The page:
The city is still responsible for iProvo’s $39 million bond debt; paid $722,000 for equipment that would allow it to continue using the original iProvo-laid fiber; and forked over an additional $500,000 just to figure out where the fiber cables were located. (That last one is so unbelievable it’s worth repeating: $500,000 just to figure out where the fiber cables were located.)
The city’s deal with Google did not include revenue sharing, which means Provo will have to come up with a different source of revenue to pay down the massive debt iProvo accrued over 10 years.
“Provo City said look, we’re going to take the speed, the low price, and ubiquity and we don’t think in our heart there’s a model that revenue shares or we would have gone for it,” said Curtis. “We looked, that’s what we did, first we looked for all of that. Would you rather have revenue sharing or internet for all of your residents?”
Google Fiber isn’t open access, which some have criticized because it doesn’t allow other broadband companies to compete on the network.
“As far as open access, I don’t have a strong opinion on that,” said Curtis. “Would it be nice? Potentially. What are we missing for it?
“You know, the big players had a chance to come onto our network and they didn’t. We’ve been there, done that, and it didn’t yield us anything. They’re not lining up to come hop onto this network.”
Jesse Harris, Editor of FreeUTOPIA, believes competition is vital to a fiber network’s success.
“When Google stops feeling competitive pressure, the realities of operating a low-margin utility set in, and they focus on generating buzz in new markets, not existing ones, what then? I posit they start becoming very Comcast-like in their user experience. Competitive pressure is the only way to keep that from happening. UTOPIA has it; Google does not. Once the high wears off and reality sets in, Provo is going to have one heck of a hangover,” said Harris.
Curtis believes the publicity Provo has received since announcing its deal with Google Fiber far outweighs any concerns about open access, or revenue sharing. The amount of free press the city received has already begun to attract businesses, entrepreneurs, and residents to Provo.
“And you’d have to say what would you spend for that kind of notoriety for your city? Fortunately, we changed our city branding and we were ready for the publicity,” said Curtis. “We were ready to talk about downtown. We were ready to talk about our quality of life. We knew what we wanted to articulate to the rest of the world when the world was watching.”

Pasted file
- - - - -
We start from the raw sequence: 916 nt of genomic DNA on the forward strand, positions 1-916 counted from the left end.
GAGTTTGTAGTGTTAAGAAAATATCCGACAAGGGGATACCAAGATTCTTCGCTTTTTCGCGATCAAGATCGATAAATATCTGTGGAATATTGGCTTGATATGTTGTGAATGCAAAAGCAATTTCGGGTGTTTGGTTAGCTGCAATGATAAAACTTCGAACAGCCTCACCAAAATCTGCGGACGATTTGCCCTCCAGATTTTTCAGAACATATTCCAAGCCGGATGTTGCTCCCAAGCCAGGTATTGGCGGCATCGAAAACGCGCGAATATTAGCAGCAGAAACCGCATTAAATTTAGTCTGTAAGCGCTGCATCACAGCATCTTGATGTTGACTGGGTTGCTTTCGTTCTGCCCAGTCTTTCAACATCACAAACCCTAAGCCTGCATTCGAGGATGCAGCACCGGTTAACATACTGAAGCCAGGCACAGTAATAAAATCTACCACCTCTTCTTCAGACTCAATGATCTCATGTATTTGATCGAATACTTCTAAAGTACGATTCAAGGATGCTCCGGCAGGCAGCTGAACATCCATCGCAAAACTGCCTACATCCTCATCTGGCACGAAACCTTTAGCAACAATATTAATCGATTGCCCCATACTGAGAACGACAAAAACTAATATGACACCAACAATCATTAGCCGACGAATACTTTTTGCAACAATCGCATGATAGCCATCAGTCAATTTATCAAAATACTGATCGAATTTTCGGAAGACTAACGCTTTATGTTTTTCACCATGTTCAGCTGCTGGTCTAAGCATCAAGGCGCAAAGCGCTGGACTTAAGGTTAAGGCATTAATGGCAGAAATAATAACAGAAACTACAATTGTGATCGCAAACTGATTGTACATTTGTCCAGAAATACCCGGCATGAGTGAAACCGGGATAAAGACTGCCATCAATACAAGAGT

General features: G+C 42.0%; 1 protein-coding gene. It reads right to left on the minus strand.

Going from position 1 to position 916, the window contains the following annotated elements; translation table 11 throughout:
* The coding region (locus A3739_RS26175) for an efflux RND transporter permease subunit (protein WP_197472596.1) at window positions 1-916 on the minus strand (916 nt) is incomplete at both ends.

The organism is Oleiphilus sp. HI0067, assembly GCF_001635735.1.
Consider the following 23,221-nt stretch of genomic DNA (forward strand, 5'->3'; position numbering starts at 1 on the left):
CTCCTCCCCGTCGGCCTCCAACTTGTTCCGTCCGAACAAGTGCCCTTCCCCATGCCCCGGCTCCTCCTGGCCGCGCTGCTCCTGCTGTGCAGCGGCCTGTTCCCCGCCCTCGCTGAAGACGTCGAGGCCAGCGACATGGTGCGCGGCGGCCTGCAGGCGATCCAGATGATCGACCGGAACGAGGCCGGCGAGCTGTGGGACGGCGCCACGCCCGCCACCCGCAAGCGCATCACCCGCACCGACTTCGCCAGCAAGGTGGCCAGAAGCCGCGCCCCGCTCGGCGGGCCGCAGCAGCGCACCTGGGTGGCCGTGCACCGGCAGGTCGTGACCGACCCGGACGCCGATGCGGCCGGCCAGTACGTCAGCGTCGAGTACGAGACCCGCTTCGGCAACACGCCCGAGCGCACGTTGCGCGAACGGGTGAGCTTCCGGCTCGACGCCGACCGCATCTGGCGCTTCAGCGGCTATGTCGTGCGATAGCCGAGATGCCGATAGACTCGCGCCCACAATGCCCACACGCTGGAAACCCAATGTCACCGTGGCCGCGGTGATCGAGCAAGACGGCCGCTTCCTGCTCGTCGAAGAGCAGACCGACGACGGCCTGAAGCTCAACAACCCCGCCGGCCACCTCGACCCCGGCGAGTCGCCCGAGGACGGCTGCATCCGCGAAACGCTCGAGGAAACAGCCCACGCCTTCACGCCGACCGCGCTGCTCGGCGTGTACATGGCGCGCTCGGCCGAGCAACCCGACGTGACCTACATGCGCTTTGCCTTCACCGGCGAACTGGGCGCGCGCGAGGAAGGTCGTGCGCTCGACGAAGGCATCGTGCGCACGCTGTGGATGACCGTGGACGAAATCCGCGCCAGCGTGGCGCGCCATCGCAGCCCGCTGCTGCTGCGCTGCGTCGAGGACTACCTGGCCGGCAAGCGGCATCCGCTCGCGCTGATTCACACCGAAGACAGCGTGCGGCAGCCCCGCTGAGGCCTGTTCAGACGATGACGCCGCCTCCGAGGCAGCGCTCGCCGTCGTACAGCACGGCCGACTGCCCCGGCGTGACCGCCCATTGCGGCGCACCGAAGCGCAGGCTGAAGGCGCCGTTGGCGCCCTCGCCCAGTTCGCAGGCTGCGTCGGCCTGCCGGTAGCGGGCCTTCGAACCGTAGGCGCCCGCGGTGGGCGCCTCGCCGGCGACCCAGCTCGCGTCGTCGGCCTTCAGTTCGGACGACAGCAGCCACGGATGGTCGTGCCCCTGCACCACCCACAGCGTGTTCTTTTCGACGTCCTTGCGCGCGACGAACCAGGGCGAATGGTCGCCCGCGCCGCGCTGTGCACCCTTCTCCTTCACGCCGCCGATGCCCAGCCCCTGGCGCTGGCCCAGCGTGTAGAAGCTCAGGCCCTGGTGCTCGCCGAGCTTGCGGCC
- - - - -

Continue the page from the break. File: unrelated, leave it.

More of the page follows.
It’s hard to argue with Curtis on that point. Ever since Google came to town, Provo seems to have a renewed energy and focus. More than anything, though, Curtis believes Google Fiber will have a significant impact on the lives of Provo residents.
“It’s speed, affordability, and everywhere and so those are the game changers and in Provo the Google deal will allow everybody — everybody — to have free internet. Now, it’s not killer speed, but the kid coming home to do his homework doesn’t need killer speed. The mom and dad getting on to look up job openings at Walmart, they don’t need speed. They need internet and they need it at a low price,” said Curtis.
Unless a Provo company is currently a Veracity customer, Google Fiber is only available to residents at this point, not businesses. Curtis believes that will change soon.
“I think we’re close,” said Curtis. “I’ve learned with Google that they’re very safe with their image and so they’re not going to come out and say it will be on this date and then miss it, and so they’ve been very conservative. And so it’s coming and we just are all anxiously awaiting.
“Interestingly, probably the biggest problem with Google Fiber is we have no patience. They only bought the network last July. It’s literally been eight months since they bought the network and people are upset because they don’t have certain channels in their TV lineup. I just say guys you’ve gotta understand. It just takes a little bit, it’s been less than a year. And that’s what I would say to business owners. It’s coming. You got a little dose of patience and it’s going to be awesome when it comes. That’s the thing that Google has shown is that when it comes it will be awesome. They don’t do things part way. Their business offering, I have no doubt, is just going to knock the socks off businesses.”
Curtis is also preaching patience when it comes to Google Fiber TV offering Root Sports, the TV channel that broadcasts every Utah Jazz game.
“There’s no way we’re going to go very long without Root,” said Curtis. “Be patient, it’s been since July. I just say thank goodness it’s a stinker year for the Jazz. I mean, holy cow, if they were vying for the title I’d be a dead man, right?”
Despite its many headaches, Curtis clearly enjoys being Provo’s mayor. He understands there are rarely easily solutions to some of the city’s biggest problems, but he attacks each challenge with a renewed vigor and a genuine love for the city he oversees.
“The quality of life that you can experience here, the recreational aspect, once you’re done with work, what have you got? It’s hard to beat in this area,” said Curtis. “That’s why I think things like FrontRunner and some of these transit projects are really important because they’re just an overall quality of life issue, and they also help facilitate workers coming in and working here and things like that.
“To me Google Fiber is probably the single largest game-changer to that dynamic because people want to live where they can go home and have 1,000 megs. So, we’re working hard to put in infrastructure and benefits that will keep a company here, and then we’re also working hard to emphasize and develop this quality of life issue that somebody says you know I’m not willing to pass up on this because I just love living here.”
The final story in our three-part series on Mayor John Curtis and Provo will cover what the city is doing to promote local startups and the mayor’s future political ambitions. Stay tuned.